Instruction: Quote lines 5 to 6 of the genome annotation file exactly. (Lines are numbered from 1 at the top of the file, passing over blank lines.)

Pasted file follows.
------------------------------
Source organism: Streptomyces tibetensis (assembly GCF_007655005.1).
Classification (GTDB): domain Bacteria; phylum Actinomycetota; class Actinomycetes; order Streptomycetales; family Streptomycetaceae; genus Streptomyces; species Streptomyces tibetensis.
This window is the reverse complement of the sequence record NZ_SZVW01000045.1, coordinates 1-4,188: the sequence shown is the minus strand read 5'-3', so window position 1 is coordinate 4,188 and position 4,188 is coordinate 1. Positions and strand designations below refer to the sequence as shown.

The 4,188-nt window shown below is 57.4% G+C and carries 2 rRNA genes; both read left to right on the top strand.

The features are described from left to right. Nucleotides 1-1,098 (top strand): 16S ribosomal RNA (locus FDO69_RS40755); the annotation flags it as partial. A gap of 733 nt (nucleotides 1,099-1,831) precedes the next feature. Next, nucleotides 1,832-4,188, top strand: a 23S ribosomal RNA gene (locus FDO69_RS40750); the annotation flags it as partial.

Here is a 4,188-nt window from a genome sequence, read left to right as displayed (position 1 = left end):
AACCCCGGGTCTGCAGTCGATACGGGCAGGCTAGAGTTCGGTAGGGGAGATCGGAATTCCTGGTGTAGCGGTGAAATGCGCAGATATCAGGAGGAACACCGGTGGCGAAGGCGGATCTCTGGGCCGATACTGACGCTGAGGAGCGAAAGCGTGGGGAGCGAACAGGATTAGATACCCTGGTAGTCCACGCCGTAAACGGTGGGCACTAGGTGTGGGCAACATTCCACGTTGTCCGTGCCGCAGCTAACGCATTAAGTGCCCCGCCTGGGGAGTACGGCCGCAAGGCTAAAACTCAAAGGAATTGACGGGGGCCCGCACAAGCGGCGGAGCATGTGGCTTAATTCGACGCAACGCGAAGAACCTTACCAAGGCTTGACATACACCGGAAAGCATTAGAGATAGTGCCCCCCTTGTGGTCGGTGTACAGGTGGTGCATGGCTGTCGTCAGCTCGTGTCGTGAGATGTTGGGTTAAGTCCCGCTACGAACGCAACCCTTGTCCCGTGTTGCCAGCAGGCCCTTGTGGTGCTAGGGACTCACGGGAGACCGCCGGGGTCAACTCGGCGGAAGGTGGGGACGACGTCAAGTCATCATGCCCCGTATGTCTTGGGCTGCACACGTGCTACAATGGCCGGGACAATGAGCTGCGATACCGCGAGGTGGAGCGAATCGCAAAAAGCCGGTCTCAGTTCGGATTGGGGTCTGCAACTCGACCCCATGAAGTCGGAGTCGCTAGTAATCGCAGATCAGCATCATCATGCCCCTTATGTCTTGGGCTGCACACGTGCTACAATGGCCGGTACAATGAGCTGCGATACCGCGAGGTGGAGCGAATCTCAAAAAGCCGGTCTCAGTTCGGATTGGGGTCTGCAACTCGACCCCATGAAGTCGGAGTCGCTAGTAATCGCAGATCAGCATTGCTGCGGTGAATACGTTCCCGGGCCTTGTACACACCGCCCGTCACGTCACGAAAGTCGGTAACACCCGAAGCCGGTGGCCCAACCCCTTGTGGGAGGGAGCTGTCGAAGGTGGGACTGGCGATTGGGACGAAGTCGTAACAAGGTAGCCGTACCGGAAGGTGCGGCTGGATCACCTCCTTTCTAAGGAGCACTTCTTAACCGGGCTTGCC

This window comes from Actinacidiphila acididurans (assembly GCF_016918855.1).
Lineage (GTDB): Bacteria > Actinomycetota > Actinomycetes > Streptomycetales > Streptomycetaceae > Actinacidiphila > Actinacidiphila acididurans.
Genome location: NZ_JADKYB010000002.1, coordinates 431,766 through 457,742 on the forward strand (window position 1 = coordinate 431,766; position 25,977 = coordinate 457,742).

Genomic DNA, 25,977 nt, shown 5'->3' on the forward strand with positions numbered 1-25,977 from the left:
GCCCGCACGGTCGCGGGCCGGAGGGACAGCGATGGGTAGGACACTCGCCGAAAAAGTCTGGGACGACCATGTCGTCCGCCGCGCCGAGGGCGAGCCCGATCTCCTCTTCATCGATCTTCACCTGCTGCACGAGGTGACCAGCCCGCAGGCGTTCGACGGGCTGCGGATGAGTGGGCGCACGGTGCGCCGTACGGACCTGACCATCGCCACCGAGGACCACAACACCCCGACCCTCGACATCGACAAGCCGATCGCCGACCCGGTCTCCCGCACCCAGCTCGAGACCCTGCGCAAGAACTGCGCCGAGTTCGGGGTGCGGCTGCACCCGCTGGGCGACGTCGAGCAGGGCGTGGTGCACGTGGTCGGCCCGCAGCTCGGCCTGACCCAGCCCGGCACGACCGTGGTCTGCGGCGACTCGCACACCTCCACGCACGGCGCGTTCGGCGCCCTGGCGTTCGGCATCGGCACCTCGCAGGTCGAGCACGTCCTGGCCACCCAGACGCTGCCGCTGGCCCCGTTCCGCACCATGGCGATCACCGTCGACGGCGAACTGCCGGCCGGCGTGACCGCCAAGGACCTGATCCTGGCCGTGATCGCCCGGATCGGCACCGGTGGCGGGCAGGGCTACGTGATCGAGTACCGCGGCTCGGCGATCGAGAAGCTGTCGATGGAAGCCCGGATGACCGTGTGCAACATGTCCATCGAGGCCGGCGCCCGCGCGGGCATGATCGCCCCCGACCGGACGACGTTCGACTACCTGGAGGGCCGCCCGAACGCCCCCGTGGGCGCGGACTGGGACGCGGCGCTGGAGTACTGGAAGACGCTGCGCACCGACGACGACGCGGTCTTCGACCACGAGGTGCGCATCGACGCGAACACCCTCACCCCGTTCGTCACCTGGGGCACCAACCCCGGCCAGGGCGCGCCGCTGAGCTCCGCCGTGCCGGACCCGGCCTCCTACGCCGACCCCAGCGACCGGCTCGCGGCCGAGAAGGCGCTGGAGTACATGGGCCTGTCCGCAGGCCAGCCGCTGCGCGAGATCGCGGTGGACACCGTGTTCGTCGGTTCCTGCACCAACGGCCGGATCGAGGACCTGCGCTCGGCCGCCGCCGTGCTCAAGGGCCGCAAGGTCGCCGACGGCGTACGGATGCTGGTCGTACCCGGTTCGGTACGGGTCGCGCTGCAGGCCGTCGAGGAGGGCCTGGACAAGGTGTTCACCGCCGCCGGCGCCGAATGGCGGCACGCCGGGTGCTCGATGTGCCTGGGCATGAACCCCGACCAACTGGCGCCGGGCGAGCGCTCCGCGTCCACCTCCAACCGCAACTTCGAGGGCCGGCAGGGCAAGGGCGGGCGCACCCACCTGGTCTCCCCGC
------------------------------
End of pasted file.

The features are described from left to right. Nucleotides 1-1,098 (top strand): 16S ribosomal RNA (locus FDO69_RS40755); the annotation flags it as partial. A gap of 733 nt (nucleotides 1,099-1,831) precedes the next feature. Next, nucleotides 1,832-4,188, top strand: a 23S ribosomal RNA gene (locus FDO69_RS40750); the annotation flags it as partial.

Here is a 4,188-nt window from a genome sequence, read left to right as displayed (position 1 = left end):